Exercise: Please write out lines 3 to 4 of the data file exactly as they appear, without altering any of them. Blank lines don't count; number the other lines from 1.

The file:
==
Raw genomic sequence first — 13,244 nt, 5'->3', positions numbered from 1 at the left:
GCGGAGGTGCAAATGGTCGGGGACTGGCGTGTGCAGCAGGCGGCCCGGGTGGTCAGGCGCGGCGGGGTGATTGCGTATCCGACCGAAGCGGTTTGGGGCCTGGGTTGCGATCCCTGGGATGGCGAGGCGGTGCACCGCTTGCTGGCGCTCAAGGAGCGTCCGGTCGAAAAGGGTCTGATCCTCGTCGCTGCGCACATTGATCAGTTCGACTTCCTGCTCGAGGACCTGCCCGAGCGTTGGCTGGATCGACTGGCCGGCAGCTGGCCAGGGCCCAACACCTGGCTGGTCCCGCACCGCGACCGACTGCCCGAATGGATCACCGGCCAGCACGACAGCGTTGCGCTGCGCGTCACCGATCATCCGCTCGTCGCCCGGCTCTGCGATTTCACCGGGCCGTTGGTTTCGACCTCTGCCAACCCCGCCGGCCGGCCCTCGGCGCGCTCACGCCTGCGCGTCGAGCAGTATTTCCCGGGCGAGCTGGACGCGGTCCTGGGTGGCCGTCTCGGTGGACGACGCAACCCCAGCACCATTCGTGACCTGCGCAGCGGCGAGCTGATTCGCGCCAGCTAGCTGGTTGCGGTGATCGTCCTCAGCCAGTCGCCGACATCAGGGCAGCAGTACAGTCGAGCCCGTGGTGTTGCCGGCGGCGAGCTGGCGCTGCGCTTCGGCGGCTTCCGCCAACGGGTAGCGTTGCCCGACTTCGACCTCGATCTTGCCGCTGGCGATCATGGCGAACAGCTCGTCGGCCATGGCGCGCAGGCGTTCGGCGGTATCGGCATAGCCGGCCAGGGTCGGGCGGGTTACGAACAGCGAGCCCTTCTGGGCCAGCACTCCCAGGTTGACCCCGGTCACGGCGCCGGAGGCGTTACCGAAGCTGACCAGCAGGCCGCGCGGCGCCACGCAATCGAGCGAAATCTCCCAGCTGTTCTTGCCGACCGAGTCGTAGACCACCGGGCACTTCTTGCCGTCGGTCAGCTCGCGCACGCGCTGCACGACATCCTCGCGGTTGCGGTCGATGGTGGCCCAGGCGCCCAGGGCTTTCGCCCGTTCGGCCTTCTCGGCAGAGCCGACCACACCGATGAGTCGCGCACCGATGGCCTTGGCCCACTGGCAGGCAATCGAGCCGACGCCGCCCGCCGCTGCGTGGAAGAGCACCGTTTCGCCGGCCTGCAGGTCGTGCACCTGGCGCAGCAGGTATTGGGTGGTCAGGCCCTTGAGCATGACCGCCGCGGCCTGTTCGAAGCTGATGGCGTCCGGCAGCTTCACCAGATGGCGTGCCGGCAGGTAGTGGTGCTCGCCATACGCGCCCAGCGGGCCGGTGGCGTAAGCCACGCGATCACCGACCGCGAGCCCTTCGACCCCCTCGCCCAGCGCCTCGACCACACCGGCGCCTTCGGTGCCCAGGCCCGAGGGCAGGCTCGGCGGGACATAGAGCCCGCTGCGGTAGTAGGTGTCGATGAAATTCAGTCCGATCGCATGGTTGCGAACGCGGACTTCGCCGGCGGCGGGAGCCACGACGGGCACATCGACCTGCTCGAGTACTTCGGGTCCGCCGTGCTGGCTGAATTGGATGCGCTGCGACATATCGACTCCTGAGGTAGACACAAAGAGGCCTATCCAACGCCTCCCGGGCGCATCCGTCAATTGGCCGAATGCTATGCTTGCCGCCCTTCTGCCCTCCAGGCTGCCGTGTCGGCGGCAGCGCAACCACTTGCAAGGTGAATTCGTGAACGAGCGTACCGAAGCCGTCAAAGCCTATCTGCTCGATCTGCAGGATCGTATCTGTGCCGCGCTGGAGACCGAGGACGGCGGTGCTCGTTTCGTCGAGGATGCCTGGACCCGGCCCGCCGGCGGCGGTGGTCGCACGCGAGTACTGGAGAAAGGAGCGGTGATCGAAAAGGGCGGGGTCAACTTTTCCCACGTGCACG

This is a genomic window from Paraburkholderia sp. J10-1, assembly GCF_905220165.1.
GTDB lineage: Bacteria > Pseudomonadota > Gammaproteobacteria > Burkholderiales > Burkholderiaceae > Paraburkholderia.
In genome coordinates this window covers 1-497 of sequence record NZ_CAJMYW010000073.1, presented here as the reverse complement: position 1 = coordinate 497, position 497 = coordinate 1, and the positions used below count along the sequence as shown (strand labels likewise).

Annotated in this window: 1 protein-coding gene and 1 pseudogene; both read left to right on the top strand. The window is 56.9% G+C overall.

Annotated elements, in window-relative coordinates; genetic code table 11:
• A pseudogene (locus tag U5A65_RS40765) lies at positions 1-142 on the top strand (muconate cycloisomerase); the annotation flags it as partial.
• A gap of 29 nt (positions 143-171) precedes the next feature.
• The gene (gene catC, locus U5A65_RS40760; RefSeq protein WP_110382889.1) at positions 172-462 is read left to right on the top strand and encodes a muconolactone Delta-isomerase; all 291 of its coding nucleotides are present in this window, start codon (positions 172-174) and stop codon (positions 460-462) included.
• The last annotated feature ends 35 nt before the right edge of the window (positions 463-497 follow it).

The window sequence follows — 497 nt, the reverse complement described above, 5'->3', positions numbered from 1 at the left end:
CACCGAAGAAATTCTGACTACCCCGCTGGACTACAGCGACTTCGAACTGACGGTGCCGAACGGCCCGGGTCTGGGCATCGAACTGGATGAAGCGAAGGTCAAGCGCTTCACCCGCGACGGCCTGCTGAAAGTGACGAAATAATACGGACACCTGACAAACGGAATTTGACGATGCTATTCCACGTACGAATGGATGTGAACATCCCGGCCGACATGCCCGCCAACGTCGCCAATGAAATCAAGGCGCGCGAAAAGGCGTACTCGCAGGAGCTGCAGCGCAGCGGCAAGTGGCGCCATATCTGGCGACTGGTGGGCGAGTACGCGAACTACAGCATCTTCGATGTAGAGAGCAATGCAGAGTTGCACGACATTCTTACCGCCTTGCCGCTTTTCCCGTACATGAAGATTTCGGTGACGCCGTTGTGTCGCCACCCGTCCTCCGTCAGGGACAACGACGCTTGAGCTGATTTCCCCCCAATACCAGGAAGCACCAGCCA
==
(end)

This is a genomic window from Paraburkholderia sp. J10-1, assembly GCF_905220165.1.
GTDB lineage: Bacteria > Pseudomonadota > Gammaproteobacteria > Burkholderiales > Burkholderiaceae > Paraburkholderia.